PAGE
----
The 10 Degrees of PR Pain

 

On Thursday 11th June, the CIPR South-West Group welcomed a panel of local PR experts to Hotel du Vin in Cheltenham to discuss the 10 Areas of Pain currently facing PR professionals, as highlighted in the CIPR’s 2015 State of the Profession report – organised by our very own Nina!

 

To kick-start the discussion and draw on some of the positive aspects of working in the industry, panel members were asked to reveal what elements of their roles they found most enjoyable. Making complex and tedious information simple and exciting for target audiences and solving problems on a daily basis were some of the responsibilities they liked the most. Felicity Read, Managing Director at Leapfrog Public Relations, felt that “variety is the spice of life” and if PR gives its professionals anything, it gives them a new challenge every day.

 

Then it was time for the debate, led by Pam Lloyd, Chair of the CIPR South West Committee. First on the agenda was a discussion of the importance of CPD and Qualifications. All panel members agreed that professionals can gain skills and insight from qualifications but also emphasised that relevant work experience is highly important. Katherine Sinclair, Media & PR Manager at Gloucestershire County Council, said qualifications provide a great opportunity for people to understand professional issues, such as how the media works, whilst Hilary Allison, Head of Public Affairs at Gloucestershire Constabulary and Office of the Police and Crime Commissioner, felt that “enthusiasm, commitment, willingness to go the extra mile and good writing skills” need to be considered equally alongside professional qualifications.

 

In the survey, 96% of those questioned said that professionalism was important to them. Responding to this, Sarah Bryars, Chief Executive at Target PR, encouraged the panel to question the definition of professionalism.  Bob Fenton, Head of Communications at EDF Energy Generation, explained that all of his team are enrolled on CIPR qualifications because he believes that professionalism is a state of mind and a state of behaviour, meaning that relevant training can give staff the skills to be confident in their roles.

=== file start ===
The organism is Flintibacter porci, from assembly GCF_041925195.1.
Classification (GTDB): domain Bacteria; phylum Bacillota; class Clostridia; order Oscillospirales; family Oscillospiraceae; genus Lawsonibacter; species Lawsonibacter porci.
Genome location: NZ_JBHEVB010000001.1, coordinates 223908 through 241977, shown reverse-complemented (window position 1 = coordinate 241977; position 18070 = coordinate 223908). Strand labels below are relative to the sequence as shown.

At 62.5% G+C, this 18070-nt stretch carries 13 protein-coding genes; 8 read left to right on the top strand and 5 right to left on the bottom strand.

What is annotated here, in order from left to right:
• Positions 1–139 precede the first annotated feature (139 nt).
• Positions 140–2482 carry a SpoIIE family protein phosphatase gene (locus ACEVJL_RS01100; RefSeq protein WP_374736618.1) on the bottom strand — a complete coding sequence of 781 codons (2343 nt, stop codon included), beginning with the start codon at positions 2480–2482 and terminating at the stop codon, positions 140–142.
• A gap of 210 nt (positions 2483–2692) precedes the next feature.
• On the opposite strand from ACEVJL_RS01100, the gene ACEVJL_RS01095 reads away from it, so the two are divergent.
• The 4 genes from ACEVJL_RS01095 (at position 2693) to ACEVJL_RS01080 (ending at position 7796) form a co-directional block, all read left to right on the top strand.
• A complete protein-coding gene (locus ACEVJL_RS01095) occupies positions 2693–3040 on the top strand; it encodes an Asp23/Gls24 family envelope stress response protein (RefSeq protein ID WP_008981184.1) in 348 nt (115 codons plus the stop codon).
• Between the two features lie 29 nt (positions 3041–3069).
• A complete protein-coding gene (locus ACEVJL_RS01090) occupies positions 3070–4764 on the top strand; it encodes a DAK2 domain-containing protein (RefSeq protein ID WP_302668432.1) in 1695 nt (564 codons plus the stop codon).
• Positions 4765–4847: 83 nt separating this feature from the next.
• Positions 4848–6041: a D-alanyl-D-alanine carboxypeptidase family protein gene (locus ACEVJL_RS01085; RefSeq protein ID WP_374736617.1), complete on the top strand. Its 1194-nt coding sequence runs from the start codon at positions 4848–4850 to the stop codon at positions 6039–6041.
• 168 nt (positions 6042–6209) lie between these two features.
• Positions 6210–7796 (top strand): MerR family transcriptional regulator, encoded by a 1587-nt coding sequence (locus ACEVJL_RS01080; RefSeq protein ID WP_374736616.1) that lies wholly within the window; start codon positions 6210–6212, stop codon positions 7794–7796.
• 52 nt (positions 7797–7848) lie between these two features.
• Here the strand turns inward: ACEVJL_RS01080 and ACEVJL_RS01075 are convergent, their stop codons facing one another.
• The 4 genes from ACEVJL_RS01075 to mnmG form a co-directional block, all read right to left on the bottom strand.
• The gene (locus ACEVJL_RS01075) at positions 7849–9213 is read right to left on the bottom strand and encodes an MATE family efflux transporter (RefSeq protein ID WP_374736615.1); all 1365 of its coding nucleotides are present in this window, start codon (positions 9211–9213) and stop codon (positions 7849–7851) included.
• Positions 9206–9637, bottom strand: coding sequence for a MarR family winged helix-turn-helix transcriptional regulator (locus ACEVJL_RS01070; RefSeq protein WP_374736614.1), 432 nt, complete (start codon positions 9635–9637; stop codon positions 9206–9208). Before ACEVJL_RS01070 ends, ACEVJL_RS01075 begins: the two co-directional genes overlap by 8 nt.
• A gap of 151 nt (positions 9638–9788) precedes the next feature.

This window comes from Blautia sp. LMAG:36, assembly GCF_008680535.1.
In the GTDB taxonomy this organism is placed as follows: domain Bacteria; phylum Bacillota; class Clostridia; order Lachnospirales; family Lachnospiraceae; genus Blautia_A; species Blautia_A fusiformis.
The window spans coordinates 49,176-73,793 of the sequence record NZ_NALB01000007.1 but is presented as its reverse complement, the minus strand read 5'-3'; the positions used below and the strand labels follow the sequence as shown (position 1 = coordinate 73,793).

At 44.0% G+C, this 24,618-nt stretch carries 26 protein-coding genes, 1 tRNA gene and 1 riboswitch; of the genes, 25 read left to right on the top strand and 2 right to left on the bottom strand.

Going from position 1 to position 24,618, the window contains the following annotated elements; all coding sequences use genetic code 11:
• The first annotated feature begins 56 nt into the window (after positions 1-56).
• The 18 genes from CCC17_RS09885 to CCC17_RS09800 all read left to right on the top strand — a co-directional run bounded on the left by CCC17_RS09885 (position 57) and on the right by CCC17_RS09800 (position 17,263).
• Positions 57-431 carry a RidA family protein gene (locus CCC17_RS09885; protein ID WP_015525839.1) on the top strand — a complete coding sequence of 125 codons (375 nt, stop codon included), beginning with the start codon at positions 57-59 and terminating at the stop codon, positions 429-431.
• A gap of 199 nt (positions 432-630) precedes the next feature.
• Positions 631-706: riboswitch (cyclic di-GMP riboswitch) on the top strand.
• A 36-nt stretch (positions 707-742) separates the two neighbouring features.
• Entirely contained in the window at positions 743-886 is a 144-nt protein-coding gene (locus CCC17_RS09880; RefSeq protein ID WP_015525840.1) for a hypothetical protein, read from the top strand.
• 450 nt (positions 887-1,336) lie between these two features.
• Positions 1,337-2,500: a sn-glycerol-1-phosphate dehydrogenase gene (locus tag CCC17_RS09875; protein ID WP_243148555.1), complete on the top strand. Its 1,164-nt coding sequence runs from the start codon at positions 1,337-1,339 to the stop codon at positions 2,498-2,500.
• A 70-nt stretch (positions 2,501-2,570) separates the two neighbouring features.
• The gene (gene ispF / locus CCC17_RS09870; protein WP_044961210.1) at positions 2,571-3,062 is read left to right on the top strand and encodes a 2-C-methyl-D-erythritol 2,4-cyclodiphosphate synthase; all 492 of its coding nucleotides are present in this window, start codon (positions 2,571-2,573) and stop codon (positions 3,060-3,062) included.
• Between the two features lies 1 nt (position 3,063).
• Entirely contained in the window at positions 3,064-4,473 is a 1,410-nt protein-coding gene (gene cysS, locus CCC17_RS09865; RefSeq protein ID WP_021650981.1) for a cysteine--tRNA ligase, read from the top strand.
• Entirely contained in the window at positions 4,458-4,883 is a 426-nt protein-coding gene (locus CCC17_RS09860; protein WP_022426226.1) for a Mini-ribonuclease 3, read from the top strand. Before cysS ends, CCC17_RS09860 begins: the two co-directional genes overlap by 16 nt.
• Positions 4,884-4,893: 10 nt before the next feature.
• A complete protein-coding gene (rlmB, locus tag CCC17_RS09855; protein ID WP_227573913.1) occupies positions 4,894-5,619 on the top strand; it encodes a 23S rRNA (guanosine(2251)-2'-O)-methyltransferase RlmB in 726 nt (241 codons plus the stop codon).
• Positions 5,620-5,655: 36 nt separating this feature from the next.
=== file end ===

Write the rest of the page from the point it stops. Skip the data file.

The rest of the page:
Happiness, stress and flexibility were also considered in detail by the panel. Katherine felt that managers need to lead the way in instilling a good work/life balance, whilst Mike Conway, Director at Camargue, believed that both saying no to clients when necessary and encouraging staff not to fear failure are also key to improved staff wellbeing.

 

Next up was a discussion about whether media relations is still the mainstay for PR professionals. Sarah agreed that, for her clients, this area is still key, whilst Hilary outlined her belief that, in the public sector, there is a danger of trying to serve traditional media at the expense of other channels. Mike discussed the fact that media relations continues to be about “storytelling”, as this is the backbone of all communications. Stories are increasingly distributed through digital and social channels and Bob emphasised that social media provides an opportunity for businesses to be on the front foot and ready to head off issues and problems as and when they arise, whilst Felicity stressed that clients need to embrace social and digital media now or they could encounter problems in the future.

 

Finally, the panel moved on to the evening’s Hot Topic – the gender pay gap. They were astounded that the survey had identified gender as the third biggest influence on salary and questioned whether this trend exists only in the PR profession or across other industries as well. They also wanted more information to understand where this gap was allowed to occur.

 

The survey may have discovered that there are a number of areas of Pain in PR but what was abundantly clear on the evening was that the profession is filled with passionate experts, all of whom demonstrated a wealth of ideas and thoughts about how to improve the industry, its processes and policies.